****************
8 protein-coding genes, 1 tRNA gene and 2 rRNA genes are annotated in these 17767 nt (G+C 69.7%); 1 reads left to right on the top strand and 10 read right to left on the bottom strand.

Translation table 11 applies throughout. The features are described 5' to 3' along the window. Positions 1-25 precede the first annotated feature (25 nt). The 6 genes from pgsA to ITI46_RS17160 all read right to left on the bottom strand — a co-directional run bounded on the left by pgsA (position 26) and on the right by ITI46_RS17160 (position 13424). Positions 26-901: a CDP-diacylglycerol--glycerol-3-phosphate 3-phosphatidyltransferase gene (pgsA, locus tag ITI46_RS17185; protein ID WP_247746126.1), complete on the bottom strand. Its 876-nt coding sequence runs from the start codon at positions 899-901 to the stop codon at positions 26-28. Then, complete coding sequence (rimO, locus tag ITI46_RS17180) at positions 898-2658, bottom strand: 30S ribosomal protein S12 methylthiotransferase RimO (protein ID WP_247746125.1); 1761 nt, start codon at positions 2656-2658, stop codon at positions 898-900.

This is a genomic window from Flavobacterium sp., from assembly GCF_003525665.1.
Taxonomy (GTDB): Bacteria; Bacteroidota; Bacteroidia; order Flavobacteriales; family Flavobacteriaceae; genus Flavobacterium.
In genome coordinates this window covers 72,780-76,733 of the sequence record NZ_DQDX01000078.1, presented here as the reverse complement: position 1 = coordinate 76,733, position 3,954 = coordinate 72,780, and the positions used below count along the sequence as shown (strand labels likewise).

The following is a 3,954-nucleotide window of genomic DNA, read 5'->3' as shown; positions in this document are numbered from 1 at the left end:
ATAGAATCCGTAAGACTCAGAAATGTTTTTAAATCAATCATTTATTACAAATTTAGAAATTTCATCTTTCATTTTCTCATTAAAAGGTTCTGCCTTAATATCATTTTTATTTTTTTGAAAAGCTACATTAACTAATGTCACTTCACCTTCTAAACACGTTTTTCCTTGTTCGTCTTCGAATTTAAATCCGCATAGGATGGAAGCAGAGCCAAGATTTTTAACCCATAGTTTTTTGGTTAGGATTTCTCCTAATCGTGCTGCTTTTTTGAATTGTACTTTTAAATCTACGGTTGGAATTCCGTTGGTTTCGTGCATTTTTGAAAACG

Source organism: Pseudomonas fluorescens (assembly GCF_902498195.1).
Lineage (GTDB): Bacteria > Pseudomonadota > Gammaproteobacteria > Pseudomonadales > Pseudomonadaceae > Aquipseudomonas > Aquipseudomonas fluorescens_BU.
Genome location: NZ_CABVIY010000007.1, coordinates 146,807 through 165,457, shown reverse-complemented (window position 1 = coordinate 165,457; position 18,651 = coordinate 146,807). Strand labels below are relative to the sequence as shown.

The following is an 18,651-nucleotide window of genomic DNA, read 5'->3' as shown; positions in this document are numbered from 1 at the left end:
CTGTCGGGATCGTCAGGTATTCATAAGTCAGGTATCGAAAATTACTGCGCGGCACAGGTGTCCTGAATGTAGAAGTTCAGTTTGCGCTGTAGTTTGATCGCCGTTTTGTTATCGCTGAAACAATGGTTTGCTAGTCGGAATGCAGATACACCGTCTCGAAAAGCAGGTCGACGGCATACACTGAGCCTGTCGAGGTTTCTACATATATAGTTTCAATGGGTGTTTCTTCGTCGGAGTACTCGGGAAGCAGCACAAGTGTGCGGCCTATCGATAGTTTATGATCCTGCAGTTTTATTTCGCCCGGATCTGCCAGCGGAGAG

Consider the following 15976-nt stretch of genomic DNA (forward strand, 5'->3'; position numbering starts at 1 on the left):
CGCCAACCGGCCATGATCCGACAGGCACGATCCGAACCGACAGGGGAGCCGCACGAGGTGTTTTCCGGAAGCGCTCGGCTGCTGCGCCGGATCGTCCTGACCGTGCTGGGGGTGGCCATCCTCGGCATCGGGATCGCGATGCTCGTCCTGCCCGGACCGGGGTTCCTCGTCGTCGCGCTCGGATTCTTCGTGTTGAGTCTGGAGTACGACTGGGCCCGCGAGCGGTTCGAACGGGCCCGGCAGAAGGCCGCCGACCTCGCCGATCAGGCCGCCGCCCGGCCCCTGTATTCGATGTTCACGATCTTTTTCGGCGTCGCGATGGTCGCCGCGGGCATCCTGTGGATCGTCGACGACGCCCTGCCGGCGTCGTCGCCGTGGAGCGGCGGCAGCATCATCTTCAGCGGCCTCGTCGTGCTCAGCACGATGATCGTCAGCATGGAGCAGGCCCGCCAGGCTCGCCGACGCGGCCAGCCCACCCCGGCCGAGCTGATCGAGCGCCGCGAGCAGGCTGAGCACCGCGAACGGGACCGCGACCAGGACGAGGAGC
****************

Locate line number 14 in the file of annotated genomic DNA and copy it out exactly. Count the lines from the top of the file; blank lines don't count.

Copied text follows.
CGCCAACCGGCCATGATCCGACAGGCACGATCCGAACCGACAGGGGAGCCGCACGAGGTGTTTTCCGGAAGCGCTCGGCTGCTGCGCCGGATCGTCCTGACCGTGCTGGGGGTGGCCATCCTCGGCATCGGGATCGCGATGCTCGTCCTGCCCGGACCGGGGTTCCTCGTCGTCGCGCTCGGATTCTTCGTGTTGAGTCTGGAGTACGACTGGGCCCGCGAGCGGTTCGAACGGGCCCGGCAGAAGGCCGCCGACCTCGCCGATCAGGCCGCCGCCCGGCCCCTGTATTCGATGTTCACGATCTTTTTCGGCGTCGCGATGGTCGCCGCGGGCATCCTGTGGATCGTCGACGACGCCCTGCCGGCGTCGTCGCCGTGGAGCGGCGGCAGCATCATCTTCAGCGGCCTCGTCGTGCTCAGCACGATGATCGTCAGCATGGAGCAGGCCCGCCAGGCTCGCCGACGCGGCCAGCCCACCCCGGCCGAGCTGATCGAGCGCCGCGAGCAGGCTGAGCACCGCGAACGGGACCGCGACCAGGACGAGGAGC